The Great British Picnic, Part 1

National Picnic Month

Apparently, July is National Picnic Month, though I am a firm believer any month the weather is even somewhat warm is a great time for a picnic. You can picnic close to home; you can picnic further afield; you can picnic with a crowd and play some outdoor games, and you can have a lovely solitary picnic with only a good book as your companion. Yes, a picnic takes a little planning and a bit of effort, but fear not, for, as always, I am here to the rescue with my picnic experience, picnic tips, and a picnic checklist.

Sometimes, with all our everyday responsibilities and today’s hectic pace, we forget to slow down and truly enjoy something simpler – and tech free. I feel like I have almost missed a part of summer by becoming bogged down (and rather overwhelmed) by the various things that we all deal with. So, I pondered, I contemplated, and I ruminated (whilst using my handy thesaurus), and I concluded my list of chores will not vanish, but we as a family should disappear from the everyday and go out for a drive, a ramble, and a picnic. Naturally, my decision was correct: the list of chores patiently waited for me, and our family had a delightful day out picnicking in the great British outdoors.

While picnics of yesteryear were certainly lavish – and oftentimes rather posh – affairs, I will warn you that my approach to picnics is a bit more plebeian, as I do not have servants and/or personal assistants to plan and cook for me. Nevertheless, rest assured that I will still deliver recipes for thoroughly tested tasty treats, though you will have to check in next week for them. In the meantime, I have provided some sage picnicking tips.

Picnic tip # 1:

If you are planning a day trip somewhere, give the children a little project and them google the destination. It seems like no matter how hard we try, we never can quite manage to get the children to unplug from their techie world, so I propose that they might as well put it to some productive use; an added bonus is that they might actually become rather interested and they will look forward to the day out. Here is a website from the trusty National Trust to get them started:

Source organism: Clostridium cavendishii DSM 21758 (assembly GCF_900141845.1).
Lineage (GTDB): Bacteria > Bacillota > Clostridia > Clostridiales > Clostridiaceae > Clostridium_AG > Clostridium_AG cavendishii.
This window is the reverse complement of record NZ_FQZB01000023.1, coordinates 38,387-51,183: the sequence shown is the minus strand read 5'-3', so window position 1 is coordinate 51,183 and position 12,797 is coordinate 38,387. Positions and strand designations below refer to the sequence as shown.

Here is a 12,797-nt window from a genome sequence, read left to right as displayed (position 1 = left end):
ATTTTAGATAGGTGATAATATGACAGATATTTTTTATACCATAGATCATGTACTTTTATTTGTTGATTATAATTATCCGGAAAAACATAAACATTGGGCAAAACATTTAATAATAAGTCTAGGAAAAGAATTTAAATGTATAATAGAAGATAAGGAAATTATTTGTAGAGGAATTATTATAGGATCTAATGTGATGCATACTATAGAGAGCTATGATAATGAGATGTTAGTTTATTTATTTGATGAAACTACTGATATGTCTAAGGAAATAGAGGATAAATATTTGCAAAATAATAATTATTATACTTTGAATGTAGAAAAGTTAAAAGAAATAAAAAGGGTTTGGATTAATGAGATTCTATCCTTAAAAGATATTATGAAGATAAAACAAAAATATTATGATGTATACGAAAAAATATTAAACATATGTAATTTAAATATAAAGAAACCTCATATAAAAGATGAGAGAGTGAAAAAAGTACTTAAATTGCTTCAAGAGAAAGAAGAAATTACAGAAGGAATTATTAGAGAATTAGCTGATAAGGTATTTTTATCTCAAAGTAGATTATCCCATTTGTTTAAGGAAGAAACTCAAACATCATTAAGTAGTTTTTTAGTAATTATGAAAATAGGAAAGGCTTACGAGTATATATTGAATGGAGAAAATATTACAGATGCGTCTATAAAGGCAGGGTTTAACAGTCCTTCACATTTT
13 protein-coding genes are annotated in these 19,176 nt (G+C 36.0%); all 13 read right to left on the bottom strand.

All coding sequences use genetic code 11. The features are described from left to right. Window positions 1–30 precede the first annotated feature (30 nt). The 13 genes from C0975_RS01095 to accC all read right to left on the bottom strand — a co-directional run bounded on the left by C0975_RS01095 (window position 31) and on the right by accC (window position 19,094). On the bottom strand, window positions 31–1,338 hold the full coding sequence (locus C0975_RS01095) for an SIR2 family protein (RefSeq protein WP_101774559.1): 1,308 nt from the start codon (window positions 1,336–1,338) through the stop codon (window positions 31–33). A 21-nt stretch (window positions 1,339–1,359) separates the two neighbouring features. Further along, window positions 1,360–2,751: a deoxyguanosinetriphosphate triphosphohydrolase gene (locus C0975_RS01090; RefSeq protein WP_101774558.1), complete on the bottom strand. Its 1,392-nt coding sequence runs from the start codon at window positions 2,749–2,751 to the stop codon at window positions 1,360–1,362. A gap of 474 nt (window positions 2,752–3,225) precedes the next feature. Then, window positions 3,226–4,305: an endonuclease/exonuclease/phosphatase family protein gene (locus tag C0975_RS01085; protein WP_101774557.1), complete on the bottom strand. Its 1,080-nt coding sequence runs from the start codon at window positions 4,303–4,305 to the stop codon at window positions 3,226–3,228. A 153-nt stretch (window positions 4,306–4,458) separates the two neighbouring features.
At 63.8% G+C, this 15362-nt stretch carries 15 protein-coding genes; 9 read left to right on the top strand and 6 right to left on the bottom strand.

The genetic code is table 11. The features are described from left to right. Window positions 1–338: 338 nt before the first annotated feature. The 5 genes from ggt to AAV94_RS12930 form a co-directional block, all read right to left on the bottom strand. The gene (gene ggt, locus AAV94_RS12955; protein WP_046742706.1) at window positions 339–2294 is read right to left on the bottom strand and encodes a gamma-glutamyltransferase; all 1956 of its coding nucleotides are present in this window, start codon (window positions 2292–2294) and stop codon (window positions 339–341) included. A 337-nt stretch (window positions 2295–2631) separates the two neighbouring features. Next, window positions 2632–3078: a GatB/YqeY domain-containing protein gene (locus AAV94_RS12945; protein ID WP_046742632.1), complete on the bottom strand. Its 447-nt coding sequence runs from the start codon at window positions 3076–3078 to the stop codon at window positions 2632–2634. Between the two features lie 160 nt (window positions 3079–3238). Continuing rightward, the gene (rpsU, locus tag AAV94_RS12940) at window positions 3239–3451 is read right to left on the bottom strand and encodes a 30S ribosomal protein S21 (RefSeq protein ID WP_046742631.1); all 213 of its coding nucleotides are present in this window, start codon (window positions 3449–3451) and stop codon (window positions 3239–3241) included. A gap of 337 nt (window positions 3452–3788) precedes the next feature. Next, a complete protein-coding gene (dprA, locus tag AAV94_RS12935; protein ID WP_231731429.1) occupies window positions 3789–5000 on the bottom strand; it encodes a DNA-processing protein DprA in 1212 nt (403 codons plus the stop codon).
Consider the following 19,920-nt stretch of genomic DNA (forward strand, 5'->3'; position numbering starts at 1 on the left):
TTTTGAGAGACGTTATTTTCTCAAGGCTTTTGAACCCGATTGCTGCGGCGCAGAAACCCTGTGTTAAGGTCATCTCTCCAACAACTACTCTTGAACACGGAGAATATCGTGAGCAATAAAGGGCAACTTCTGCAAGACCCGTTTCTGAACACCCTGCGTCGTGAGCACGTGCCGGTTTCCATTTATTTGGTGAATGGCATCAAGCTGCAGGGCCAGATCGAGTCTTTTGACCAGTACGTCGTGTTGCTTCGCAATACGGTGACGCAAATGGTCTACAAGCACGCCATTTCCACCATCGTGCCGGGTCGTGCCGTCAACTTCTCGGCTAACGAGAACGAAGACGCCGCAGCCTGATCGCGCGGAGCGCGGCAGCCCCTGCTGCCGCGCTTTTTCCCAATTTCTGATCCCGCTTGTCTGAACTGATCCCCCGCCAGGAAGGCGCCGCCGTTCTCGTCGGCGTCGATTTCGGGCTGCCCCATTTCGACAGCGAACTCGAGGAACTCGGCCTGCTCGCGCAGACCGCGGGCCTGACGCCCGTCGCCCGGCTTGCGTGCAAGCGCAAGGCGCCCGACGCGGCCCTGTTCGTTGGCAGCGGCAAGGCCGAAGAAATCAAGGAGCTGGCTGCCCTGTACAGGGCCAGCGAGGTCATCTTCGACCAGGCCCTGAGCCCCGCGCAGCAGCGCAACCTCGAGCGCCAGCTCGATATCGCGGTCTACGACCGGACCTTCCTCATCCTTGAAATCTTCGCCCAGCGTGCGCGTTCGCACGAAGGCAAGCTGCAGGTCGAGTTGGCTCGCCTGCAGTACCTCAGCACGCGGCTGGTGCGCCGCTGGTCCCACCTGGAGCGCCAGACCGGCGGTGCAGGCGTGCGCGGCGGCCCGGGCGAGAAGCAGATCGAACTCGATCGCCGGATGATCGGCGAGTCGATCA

Picnic tip # 2:

Picnic crazy golf

If you are planning a picnic somewhere close to home – say in a nearby field or park – you could combine your picnic with playing some outdoor games. We at Putterfingers favour portable mini golf – but our bias should not come as a surprise. And why not picnic on the green, whilst putting on the green? Putterfingers are the mini-golf masters (it says so right on our website!), and if you provide the picnic, we’ll provide the mini-golf. I am also reminding all you mini-golf fanatics that Miniature Golf Day is less than two months away (Sept 21st), so make sure you get plenty of practice in.

Picnic tip # 3:

With websites galore to peruse for picnic ideas, it is sometimes easy to be taken in by all the seemingly perfect images. Real life is not like that, and I would advise making peace with the fact that things aren’t flawless. There is rarely a perfect day, and should things not quite go according to plan, then it is best to have a laugh and look on mishaps as an adventure, and as a good story to tell.

Picnic tip # 4:wasps plague picnic

This probably will not be the most popular tip, but here goes: don’t be annoyed with wasps if they show up at your picnic. I do not jest. Wasps are actually beneficial insects as they are also pollinators (though not necessarily to the extent bees are), and they are natural pest controllers in your garden and in the wild. In case you do not believe me, I have included a couple of rather reliable links below. If wasps do decide to join your picnic, I find what helps is giving them their own little portion of fruit (and/or protein as well apparently) to feast on.

I hope I have piqued your interest in a great British picnic. Make sure to tune in next week for some truly easy picnic recipes, and my handy picnic checklist.
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